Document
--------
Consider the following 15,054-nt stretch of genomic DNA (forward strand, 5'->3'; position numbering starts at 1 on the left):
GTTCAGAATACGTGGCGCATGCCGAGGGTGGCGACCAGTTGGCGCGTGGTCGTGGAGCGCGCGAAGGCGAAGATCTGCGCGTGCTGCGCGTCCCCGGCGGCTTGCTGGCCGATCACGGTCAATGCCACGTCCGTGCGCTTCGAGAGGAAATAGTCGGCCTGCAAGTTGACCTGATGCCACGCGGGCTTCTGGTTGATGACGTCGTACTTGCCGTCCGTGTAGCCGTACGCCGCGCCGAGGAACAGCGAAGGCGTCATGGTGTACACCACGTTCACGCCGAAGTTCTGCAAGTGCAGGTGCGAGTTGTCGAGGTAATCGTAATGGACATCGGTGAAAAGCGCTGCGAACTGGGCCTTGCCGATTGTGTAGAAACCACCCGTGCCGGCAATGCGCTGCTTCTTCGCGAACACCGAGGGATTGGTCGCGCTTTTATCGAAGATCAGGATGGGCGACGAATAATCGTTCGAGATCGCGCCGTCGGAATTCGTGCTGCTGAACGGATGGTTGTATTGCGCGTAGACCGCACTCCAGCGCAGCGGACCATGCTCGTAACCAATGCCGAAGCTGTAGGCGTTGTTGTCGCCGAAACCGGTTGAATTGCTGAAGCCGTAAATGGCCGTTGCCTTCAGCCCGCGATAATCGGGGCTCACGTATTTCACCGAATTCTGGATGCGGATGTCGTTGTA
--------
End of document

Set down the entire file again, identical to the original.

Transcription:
Consider the following 15,054-nt stretch of genomic DNA (forward strand, 5'->3'; position numbering starts at 1 on the left):
GTTCAGAATACGTGGCGCATGCCGAGGGTGGCGACCAGTTGGCGCGTGGTCGTGGAGCGCGCGAAGGCGAAGATCTGCGCGTGCTGCGCGTCCCCGGCGGCTTGCTGGCCGATCACGGTCAATGCCACGTCCGTGCGCTTCGAGAGGAAATAGTCGGCCTGCAAGTTGACCTGATGCCACGCGGGCTTCTGGTTGATGACGTCGTACTTGCCGTCCGTGTAGCCGTACGCCGCGCCGAGGAACAGCGAAGGCGTCATGGTGTACACCACGTTCACGCCGAAGTTCTGCAAGTGCAGGTGCGAGTTGTCGAGGTAATCGTAATGGACATCGGTGAAAAGCGCTGCGAACTGGGCCTTGCCGATTGTGTAGAAACCACCCGTGCCGGCAATGCGCTGCTTCTTCGCGAACACCGAGGGATTGGTCGCGCTTTTATCGAAGATCAGGATGGGCGACGAATAATCGTTCGAGATCGCGCCGTCGGAATTCGTGCTGCTGAACGGATGGTTGTATTGCGCGTAGACCGCACTCCAGCGCAGCGGACCATGCTCGTAACCAATGCCGAAGCTGTAGGCGTTGTTGTCGCCGAAACCGGTTGAATTGCTGAAGCCGTAAATGGCCGTTGCCTTCAGCCCGCGATAATCGGGGCTCACGTATTTCACCGAATTCTGGATGCGGATGTCGTTGTA